Insights by AUSPACK

Steve McCormick, Parkside Flexibles talks compostable packaging at AUSPACK 2019

The time for compostable packaging is now, says manufacturing veteran

Posted on August 8th, 2019 in Insights by AUSPACK

The Australian government has committed to bold targets for 2025 in terms of reusable packaging.

By that year, it wants 100% of Australian packaging to be made from materials that can create a circular economy and 70% of all packaging to be reused, recycled or composted.

Steve McCormick, managing director of Parkside Flexibles, spoke at AUSPACK Business and Industry Conference about the importance of focussing on the compostable element of that goal.

What benefits does compostable packaging offer?

It’s been argued by many people that we’re not ready to offer compostable packaging, simply because it’s not as good as its alternatives.

Plastics, polyesters and other similar materials – that aren’t compostable – offer a better barrier for food products, which increases their shelf life and reduces food waste, all while being cheap.

In defence of compostables, Steve said, “Why compostable? Compostable has been criticised, it’s been said it’s not a particularly good alternative to plastic packaging. I’m not saying for one minute we can replace all the plastic packaging. We can’t, that’s impossible. However, we can replace some of it.”

“There is no amount of compostable packaging in the world to replace plastic. Plastic has a huge benefit to mankind, in the fact that it’s light and it protects. What we can try to replace is these multi-layer barrier laminate materials that cannot be recycled.”

“It’s sustainable. Where we talk about recycling, in a sense, we could say this is organic recycling. It comes from plants, it comes from trees, and eventually it goes back into the earth.”

Where are compostable materials best suited?

If one of the biggest supporters of compostable packaging admits that it has its shortcomings against traditional materials, where can we see it used effectively?

Steve said, “The products that we’ve put in so far: snack bars are ideal for this and cereals. Crisps is a bigger challenge because they’re very greasy, but they don’t have a great shelf life anyway – three to four months in metallised plastic – that was a big challenge, but we’ve sorted that one out now.”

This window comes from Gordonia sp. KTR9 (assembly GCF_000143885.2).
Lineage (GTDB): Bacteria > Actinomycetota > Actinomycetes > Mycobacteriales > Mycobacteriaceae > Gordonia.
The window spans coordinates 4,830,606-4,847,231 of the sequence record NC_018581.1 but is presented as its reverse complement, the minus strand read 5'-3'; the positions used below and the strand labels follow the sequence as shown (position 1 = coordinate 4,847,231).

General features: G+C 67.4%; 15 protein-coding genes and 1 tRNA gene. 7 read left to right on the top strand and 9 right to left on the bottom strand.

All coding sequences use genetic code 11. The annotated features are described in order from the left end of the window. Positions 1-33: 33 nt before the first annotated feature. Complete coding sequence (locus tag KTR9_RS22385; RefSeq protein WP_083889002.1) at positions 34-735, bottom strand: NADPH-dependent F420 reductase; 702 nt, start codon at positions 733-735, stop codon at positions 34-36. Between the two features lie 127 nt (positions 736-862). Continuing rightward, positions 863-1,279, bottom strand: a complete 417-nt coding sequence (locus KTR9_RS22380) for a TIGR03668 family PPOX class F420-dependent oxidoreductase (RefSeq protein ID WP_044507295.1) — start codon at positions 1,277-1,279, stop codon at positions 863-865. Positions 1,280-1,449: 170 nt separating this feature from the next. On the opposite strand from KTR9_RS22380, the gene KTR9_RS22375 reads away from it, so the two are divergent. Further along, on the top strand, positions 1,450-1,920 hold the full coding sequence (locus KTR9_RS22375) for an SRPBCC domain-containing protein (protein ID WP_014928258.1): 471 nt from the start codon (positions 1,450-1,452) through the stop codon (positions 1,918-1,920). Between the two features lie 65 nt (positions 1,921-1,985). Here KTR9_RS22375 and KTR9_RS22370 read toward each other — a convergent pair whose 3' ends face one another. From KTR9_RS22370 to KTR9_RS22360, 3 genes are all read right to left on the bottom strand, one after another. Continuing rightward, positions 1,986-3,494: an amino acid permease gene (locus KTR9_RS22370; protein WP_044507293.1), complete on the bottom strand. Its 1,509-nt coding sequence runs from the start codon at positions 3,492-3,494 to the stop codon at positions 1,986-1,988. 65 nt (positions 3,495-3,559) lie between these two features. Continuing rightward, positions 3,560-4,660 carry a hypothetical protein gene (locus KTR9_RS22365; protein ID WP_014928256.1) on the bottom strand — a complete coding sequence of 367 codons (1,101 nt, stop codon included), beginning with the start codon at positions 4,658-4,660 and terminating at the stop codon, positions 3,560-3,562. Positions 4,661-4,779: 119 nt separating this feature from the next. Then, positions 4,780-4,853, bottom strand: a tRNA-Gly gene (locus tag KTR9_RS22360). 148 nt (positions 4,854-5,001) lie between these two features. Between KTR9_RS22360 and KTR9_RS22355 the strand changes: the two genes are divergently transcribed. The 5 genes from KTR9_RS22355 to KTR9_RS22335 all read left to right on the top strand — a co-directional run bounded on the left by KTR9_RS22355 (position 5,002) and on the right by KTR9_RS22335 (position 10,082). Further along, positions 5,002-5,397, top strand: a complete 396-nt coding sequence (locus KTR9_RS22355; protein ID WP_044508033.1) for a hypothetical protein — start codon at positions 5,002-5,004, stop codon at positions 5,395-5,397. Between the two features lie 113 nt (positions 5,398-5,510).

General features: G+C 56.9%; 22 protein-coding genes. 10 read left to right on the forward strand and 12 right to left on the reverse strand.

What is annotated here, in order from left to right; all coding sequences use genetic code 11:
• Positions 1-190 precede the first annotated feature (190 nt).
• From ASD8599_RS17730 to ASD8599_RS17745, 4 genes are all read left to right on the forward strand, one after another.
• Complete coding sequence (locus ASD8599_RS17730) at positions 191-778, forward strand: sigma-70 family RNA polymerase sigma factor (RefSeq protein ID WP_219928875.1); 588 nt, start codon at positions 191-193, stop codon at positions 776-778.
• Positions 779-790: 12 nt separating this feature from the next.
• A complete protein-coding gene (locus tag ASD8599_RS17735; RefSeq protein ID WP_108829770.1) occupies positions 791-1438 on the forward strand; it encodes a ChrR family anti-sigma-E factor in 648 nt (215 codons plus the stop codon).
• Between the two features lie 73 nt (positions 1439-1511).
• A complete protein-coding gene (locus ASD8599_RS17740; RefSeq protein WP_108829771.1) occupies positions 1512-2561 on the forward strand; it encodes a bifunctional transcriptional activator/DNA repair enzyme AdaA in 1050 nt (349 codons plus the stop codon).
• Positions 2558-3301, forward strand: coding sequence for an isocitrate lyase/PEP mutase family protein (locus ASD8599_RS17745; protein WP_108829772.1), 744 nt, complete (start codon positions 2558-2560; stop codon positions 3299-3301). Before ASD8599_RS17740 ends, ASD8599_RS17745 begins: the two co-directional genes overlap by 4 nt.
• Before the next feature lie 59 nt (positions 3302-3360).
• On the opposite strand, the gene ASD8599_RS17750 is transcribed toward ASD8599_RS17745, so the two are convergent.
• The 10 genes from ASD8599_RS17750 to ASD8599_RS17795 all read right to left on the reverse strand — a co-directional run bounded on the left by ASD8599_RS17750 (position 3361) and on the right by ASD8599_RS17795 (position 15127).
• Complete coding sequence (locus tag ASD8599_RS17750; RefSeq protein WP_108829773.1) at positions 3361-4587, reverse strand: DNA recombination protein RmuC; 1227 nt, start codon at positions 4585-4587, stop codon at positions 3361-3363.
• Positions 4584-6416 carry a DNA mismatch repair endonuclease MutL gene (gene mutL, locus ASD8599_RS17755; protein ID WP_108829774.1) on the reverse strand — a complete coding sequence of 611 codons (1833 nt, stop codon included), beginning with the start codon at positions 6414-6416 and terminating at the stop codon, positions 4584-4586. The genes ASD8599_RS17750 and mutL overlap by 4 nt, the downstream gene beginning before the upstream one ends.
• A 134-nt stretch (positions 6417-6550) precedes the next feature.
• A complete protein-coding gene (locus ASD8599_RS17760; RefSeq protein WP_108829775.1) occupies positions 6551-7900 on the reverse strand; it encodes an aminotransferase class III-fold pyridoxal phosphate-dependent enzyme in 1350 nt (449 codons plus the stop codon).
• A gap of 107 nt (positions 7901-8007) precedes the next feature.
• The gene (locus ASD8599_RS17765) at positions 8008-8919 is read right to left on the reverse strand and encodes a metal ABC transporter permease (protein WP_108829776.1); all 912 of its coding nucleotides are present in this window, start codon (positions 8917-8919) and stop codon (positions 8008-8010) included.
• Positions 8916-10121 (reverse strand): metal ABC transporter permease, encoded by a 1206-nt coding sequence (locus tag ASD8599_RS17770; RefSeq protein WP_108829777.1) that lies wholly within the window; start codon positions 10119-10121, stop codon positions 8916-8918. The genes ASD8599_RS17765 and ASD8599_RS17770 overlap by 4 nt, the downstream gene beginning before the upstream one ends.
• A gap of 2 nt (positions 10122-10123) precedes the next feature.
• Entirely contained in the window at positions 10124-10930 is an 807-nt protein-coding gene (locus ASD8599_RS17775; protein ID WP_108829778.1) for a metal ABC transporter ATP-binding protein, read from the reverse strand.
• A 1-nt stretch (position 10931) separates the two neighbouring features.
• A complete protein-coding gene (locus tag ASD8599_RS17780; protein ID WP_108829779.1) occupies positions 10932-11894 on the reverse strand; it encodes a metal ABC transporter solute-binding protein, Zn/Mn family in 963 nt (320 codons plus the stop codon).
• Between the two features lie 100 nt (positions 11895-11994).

“Coffee was a big win for us because we didn’t feel we could actually solve the coffee problem. Its shelf life is so great and it expires a gas so it has to be under total control but we’ve now got one out in the marketplace. Any snack pack and we’ve even done it for some protein packaging. It has a use in certain things, but not everything.”

One thing was clear from Steve’s talk. Even though it’s not used in everything, it’s definitely being used in more products as time goes on.

Compostable accreditation

One of the key challenges with the target of having 70% of all packaging reused, recycled or composted is to make sure consumers understand what they should do with materials after they’ve served their purpose.

The problem at the moment is that lots of products in Australian stores have vague claims that allude to them being compostable, but without any sort of fact or test behind those claims, they’re often misleading.

Steve said, “This is the problem with compostables. We just trailed around a supermarket and we took bags that said they were ethical, that they could be recycled, that they could be composted, that they were biodegradable and, to a certain extent you could argue the case for all of those being correct, but actually unless they have formal accreditation, which Australia has one, then that is not true. None of these products that we picked off shelves had accreditation, nothing to prove they could do what they’re supposed to do.”

Another consideration is that there are two different types of compostable accreditation: industrial and home composting. The difference is where an item can be composted: industrial means people can’t do it at home and the restrictions for home composting accreditation are much higher.

This links into the key difference between ‘compostable’ items and other products that are ‘biodegradable’ and the like. Steve said, “Everything biodegrades; every single thing in the world biodegrades. If you put a fridge into the landfill, in 1000 years time it will probably have biodegraded. The difference is time: compostable has to fully, or just about fully, disintegrated in a certain time period. The time periods recorded was 12 weeks industrial, 26 weeks for home. That’s the difference.”

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